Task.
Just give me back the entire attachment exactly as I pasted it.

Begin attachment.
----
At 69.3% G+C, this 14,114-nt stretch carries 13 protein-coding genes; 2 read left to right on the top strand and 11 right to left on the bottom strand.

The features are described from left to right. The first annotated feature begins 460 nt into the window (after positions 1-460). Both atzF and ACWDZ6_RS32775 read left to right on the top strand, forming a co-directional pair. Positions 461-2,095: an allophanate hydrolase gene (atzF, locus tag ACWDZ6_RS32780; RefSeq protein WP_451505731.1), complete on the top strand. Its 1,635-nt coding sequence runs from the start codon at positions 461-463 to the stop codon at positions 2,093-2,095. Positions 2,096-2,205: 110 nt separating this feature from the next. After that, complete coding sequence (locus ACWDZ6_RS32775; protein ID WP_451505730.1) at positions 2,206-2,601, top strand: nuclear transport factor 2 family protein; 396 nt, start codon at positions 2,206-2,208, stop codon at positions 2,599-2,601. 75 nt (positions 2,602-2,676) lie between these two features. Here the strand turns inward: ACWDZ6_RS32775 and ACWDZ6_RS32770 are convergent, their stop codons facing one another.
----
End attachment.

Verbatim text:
At 69.3% G+C, this 14,114-nt stretch carries 13 protein-coding genes; 2 read left to right on the top strand and 11 right to left on the bottom strand.

The features are described from left to right. The first annotated feature begins 460 nt into the window (after positions 1-460). Both atzF and ACWDZ6_RS32775 read left to right on the top strand, forming a co-directional pair. Positions 461-2,095: an allophanate hydrolase gene (atzF, locus tag ACWDZ6_RS32780; RefSeq protein WP_451505731.1), complete on the top strand. Its 1,635-nt coding sequence runs from the start codon at positions 461-463 to the stop codon at positions 2,093-2,095. Positions 2,096-2,205: 110 nt separating this feature from the next. After that, complete coding sequence (locus ACWDZ6_RS32775; protein ID WP_451505730.1) at positions 2,206-2,601, top strand: nuclear transport factor 2 family protein; 396 nt, start codon at positions 2,206-2,208, stop codon at positions 2,599-2,601. 75 nt (positions 2,602-2,676) lie between these two features. Here the strand turns inward: ACWDZ6_RS32775 and ACWDZ6_RS32770 are convergent, their stop codons facing one another.